There’s no denying that positivity can be powerful. I know when I’m struggling with anxiety and negative thoughts, if I can hold onto an ounce of hope — that I’ll make it through, that I’m not defined by my thoughts, that I’m not as bad as my brain is making me out to be — I can cope a little better. The positivity we hold within ourselves, when we can manage it, makes it a little easier to get by.
That being said, perhaps counterintuitively, positivity isn’t always the best way to help others. You can’t make someone be positive. You can’t sprinkle positivity dust on them and make their problems go away. And honestly, when people are seeking help and support, they’re usually not looking for straight-up, inspirational poster positivity. More often, they’re looking for validation that their negative feelings are OK.
I’ve always kind of known this, but didn’t think about it in a tangible way until I saw a graphic made by Whitney Hawkins Goodman, LMFT, owner of The Collaborative Counseling Center. She runs the Instagram account @sitwithwhit, and after she posted an image explaining “Toxic Positivity,” I started seeing it all over social media.
It reminds me of a popular animated video about empathy, which uses the words of Brené Brown. If sympathy is shouting down at someone while they’re stuck in a hole, empathy is getting into the hole with them. If “toxic positivity” is telling someone to just “look at the bright side,” support is putting yourself in someone’s shoes, and accepting their feelings for what they are.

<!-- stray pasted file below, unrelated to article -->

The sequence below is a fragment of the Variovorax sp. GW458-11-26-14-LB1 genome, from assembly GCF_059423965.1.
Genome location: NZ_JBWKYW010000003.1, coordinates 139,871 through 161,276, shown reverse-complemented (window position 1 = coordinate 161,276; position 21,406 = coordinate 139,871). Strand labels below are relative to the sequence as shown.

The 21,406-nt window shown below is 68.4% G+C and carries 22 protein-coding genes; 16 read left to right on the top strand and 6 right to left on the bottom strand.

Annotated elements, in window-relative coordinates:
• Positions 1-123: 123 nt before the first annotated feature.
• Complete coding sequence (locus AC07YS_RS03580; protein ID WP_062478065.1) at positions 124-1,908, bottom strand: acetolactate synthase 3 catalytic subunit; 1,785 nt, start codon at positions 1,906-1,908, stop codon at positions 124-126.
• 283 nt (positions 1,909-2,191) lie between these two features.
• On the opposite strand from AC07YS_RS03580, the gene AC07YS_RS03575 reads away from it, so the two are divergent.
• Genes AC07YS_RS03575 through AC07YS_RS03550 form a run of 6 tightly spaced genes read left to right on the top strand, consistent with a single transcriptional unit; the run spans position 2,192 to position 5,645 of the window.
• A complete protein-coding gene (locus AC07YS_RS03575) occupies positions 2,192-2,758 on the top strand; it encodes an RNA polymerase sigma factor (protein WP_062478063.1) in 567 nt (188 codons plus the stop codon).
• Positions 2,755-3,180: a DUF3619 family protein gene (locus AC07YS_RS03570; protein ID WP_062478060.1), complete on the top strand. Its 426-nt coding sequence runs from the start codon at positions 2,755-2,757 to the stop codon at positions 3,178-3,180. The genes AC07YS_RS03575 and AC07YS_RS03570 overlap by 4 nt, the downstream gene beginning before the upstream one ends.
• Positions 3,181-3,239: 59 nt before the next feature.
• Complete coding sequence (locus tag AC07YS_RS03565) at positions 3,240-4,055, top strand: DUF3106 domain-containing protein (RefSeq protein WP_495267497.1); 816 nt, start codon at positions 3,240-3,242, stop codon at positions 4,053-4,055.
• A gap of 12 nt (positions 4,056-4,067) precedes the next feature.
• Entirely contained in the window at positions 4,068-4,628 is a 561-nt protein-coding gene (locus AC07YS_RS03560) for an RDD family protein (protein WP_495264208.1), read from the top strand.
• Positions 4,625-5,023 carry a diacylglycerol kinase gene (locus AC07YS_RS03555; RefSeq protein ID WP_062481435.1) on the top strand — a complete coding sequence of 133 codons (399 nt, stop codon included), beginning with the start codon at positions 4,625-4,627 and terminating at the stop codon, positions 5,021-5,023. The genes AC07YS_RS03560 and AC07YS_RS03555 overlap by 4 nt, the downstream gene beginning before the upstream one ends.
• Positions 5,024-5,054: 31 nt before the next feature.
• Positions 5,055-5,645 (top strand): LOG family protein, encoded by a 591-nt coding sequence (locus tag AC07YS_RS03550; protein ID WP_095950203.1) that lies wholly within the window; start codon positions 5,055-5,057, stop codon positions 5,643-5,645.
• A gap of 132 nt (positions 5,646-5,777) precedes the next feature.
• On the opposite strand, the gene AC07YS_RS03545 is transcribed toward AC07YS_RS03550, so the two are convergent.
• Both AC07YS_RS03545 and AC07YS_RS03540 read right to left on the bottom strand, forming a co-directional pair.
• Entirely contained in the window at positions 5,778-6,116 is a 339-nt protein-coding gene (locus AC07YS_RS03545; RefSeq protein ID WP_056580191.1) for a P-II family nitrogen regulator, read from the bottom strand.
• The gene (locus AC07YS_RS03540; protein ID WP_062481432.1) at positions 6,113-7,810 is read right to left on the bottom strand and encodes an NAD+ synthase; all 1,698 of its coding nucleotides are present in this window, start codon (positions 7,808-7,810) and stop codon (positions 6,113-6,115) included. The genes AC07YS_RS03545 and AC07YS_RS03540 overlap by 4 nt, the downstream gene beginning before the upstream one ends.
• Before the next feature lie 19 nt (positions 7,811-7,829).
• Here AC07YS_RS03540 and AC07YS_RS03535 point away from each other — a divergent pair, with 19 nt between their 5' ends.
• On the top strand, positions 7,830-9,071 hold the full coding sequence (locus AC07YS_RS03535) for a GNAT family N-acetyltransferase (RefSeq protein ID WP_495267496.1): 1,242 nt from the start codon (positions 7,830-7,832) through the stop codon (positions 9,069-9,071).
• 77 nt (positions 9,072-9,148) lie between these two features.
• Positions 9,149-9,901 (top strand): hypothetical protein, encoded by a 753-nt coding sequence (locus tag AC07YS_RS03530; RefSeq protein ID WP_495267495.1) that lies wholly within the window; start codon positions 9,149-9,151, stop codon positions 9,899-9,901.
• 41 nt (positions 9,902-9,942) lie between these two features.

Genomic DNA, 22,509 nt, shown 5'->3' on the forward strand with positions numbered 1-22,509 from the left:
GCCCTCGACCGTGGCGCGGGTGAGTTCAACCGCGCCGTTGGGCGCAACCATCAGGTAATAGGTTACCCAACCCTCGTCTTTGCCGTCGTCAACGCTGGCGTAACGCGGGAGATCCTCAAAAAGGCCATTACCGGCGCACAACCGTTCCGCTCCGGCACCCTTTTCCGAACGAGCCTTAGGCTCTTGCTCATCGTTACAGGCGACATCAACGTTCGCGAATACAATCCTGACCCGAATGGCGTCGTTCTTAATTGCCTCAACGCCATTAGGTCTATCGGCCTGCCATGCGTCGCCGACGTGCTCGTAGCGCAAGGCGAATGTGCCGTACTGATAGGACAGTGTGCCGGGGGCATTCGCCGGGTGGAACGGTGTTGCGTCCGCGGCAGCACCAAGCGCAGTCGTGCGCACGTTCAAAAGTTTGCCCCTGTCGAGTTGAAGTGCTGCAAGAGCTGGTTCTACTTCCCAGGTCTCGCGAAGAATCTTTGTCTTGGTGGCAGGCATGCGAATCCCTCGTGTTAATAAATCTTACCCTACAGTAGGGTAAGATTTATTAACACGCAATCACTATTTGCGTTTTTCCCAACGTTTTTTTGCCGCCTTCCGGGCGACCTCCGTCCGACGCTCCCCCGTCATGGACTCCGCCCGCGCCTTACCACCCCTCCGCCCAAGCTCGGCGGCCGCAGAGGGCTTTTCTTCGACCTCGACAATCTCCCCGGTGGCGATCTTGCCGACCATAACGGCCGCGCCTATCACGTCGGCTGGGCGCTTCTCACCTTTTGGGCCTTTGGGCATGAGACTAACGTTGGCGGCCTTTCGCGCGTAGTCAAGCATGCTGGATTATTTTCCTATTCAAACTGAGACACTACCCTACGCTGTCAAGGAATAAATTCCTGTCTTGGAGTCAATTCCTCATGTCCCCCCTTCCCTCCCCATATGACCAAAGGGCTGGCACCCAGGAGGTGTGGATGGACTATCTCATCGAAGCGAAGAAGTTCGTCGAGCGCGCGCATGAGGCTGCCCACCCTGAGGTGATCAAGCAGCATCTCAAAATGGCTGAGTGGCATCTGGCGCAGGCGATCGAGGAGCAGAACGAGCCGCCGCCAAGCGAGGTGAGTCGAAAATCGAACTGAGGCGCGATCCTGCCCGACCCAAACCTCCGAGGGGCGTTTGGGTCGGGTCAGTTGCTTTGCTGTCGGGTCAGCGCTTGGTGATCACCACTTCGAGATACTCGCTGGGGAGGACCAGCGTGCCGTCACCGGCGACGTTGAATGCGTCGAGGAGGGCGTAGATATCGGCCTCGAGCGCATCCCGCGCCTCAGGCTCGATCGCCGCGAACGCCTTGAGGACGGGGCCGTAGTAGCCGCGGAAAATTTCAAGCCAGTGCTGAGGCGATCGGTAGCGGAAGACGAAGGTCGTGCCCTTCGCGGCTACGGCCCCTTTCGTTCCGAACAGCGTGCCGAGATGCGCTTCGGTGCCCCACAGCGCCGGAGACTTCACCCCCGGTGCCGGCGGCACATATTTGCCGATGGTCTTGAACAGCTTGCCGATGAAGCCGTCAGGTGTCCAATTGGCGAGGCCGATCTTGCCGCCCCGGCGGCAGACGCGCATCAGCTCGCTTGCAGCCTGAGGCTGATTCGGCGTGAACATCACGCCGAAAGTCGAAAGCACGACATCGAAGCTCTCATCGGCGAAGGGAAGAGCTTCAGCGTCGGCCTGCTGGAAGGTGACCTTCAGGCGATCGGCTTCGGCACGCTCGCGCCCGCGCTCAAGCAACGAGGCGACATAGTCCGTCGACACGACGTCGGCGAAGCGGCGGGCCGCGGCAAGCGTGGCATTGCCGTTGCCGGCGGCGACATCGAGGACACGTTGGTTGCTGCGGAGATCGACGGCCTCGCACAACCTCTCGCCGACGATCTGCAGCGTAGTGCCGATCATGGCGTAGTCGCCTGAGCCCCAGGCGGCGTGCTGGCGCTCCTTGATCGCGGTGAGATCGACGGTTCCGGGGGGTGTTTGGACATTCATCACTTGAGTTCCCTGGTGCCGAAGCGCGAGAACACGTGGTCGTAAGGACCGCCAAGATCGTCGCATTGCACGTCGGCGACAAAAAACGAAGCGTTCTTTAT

Of course, when we throw around phrases like, “Think positive,” or, “Stop being so negative,” we’re probably coming from a good place. You’re spreading these messages because you want people to be happier, damn it! So what’s wrong with reminding people to be positive?
The hard-to-face truth is, supporting people isn’t about being “positive.” In fact, when you force positivity down someone’s throat, it can actually have the opposite effect. “Toxic positivity” can make people feel unsafe expressing their negativity, and negativity thrives in isolation. It can make people think there’s something wrong with them for not simply “choosing” happiness, and shame is negativity’s enabling best friend.
When we’re supporting someone who’s hurting, we need to leave room for positivity to grow. And you don’t yell at a flower to “just” grow — you water it. In this case, you water it with listening, with validation, and with unconditional support. It’s OK to experience negative emotions, and with support, we can help people who are stuck in negativity find their own way out. Simply telling them to “be positive” doesn’t cut it.